We are one of the leading academic institutions for health promotion research in the UK, commissioned to conduct research and evaluation by organisations such as NICE, Public Health England, NHS Health Scotland, Department of Health, Department for Transport and the NIHR as well as third sector organisations, like Hamara and the Jigsaw Visitors' Centre at HMP Leeds. As a discipline, health promotion is inherently broad and multi-disciplinary and staff research reflects this spectrum of activity. Although not an exhaustive list, members of the team have a wide range of expertise in areas such as: community health and well-being; empowerment; gender and health promotion; workplace health and well-being; healthy schools; physical activity; the health promotion workforce; global health and health inequalities. Moreover, staff have experience in supporting research that uses a wide range of methodological approaches, including participatory methods.
One of the most important challenges for public health and health promotion is how to actively engage individuals and communities to give people greater control over their health and lives. We have a programme of research, postgraduate education and public engagement on the themes of community health, active citizenship and volunteering which focuses on what communities can contribute to health and how participation can be stimulated and sustained. Staff have expertise on topics including: volunteering in health and social care; peer education and peer support; community health workers, health trainers and health champions; asset-based approaches; models of citizen involvement in governance, planning, service delivery and evaluation and participatory research.
We offer a range of postgraduate research degrees, if you are interested in a research degree in this area please contact Professor Jane South.
Prisoners and Offender Health
Those within the criminal justice system face a disproportionate rate of ill health and because of this offender health has become a key priority for national and international agencies. Staff in the Institute for Health and Wellbeing have established a portfolio of research and evaluation activity focussing on the offender population and have supervised both MRes and PhDs in this area. Staff have particular expertise in peer interventions in prison settings; the policy drive toward a ‘healthy criminal justice system’; prison health from an international perspective; and the needs and support for offender’s families, including children.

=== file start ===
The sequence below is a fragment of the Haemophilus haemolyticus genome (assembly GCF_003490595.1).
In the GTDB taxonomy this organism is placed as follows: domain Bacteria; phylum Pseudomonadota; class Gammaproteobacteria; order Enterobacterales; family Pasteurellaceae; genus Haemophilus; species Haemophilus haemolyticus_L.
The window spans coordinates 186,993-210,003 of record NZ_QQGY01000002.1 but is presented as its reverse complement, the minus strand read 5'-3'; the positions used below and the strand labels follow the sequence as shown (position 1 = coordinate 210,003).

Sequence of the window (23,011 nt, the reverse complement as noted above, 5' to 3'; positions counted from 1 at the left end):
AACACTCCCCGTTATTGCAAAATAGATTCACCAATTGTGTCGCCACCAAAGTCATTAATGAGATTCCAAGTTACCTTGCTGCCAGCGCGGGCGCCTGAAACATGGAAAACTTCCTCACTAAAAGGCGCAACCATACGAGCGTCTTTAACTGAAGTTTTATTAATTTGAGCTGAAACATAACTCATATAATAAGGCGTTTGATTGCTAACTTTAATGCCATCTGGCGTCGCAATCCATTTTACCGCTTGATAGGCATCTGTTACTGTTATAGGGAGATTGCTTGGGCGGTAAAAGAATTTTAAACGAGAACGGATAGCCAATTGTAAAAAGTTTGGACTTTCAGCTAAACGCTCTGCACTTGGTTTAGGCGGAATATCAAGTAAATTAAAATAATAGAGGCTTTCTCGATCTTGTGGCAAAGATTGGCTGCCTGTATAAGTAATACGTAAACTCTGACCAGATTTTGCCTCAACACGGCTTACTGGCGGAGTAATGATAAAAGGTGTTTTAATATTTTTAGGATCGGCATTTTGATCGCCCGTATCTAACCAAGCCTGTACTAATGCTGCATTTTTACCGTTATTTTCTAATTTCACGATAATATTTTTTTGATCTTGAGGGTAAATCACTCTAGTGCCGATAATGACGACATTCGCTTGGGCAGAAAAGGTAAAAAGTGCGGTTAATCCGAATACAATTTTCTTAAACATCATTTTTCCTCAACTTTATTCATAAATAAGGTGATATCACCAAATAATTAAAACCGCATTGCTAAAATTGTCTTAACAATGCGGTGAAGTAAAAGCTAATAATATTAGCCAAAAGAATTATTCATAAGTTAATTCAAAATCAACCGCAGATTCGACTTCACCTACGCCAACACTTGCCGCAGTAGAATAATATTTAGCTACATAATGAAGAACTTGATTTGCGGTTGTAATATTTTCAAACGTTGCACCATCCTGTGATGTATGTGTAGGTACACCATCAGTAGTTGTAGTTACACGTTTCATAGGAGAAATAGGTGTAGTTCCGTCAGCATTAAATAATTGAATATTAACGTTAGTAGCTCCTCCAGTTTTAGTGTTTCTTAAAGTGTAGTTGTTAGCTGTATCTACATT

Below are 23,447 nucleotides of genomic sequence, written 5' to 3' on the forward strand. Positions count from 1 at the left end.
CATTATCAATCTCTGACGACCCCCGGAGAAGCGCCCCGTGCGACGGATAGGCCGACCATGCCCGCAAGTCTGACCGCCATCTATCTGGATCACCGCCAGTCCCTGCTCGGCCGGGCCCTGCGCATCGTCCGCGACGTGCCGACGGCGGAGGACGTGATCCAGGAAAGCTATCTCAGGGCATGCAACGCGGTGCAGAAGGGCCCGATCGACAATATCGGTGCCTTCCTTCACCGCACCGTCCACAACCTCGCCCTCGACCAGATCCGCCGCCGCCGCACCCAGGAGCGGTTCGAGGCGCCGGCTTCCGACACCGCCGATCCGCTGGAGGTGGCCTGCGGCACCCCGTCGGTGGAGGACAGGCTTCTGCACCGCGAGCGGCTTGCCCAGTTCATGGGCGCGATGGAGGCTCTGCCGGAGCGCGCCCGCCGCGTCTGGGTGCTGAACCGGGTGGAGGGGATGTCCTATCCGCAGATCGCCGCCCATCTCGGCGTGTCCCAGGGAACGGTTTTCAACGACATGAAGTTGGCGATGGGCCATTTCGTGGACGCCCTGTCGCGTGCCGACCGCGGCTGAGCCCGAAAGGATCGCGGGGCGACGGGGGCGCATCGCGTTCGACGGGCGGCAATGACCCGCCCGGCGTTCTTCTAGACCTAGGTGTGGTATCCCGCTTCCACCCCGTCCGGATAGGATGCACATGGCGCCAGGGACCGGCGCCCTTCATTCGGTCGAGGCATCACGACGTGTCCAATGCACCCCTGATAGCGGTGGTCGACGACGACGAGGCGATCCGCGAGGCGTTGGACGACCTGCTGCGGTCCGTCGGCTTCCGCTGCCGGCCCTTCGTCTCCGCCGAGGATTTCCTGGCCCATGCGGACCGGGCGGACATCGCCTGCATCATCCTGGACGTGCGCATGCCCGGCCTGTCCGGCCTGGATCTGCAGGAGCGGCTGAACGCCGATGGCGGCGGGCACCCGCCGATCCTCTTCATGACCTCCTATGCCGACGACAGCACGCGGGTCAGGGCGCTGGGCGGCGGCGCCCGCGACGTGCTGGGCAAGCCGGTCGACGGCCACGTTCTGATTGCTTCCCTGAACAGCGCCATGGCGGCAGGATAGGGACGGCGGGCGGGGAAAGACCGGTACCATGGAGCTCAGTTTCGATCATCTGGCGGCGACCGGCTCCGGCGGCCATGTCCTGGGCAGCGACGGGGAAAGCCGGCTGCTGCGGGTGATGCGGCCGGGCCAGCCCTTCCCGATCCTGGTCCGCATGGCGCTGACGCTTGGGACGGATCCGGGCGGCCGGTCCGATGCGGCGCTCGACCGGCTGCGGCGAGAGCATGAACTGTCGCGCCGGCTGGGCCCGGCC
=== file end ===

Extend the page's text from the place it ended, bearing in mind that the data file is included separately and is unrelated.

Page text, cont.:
We offer a range of postgraduate research degrees, if you are interested in a research degree in this area please contact Dr James Woodall.
Evidence synthesis methodology
Evidence synthesis can take many forms, from Cochrane-style systematic reviews and meta-analyses, to more flexible approaches such as mixed-methods systematic reviews, meta-ethnography, realist synthesis, reviews of reviews (meta-reviews), rapid reviews, and systematic mapping reviews. Evidence synthesis is not limited to secondary “desk-based” research but can also involve primary research with a range of stakeholders. In the field of public health, existing synthesis methodology is rapidly evolving to include methods for evaluating complex interventions, process evaluations and effects on health inequalities (for example). We have a programme of research utilising different synthesis approaches to evaluate complex issues in health promotion and health inequalities. Staff have expertise in systematic reviews, meta-analysis, mixed-methods reviews, reviews of reviews and systematic mapping reviews.
We offer a range of postgraduate research degrees, if you are interested in a research degree in this area please contact Dr Anne-Marie Bagnall.
Institute for Health and Wellbeing
Gender matters because structural inequalities that girls are born into influences health outcomes and associated health inequalities. Staff within the Centre have expertise of research with vulnerable females including young women and adults, co-producing data to illustrate their experiences and subjective views in relation to the complexity of their lives and experiences. Staff have evaluated a range of gender-specific interventions that aim to improve the lives of women and promote improved health and well-being.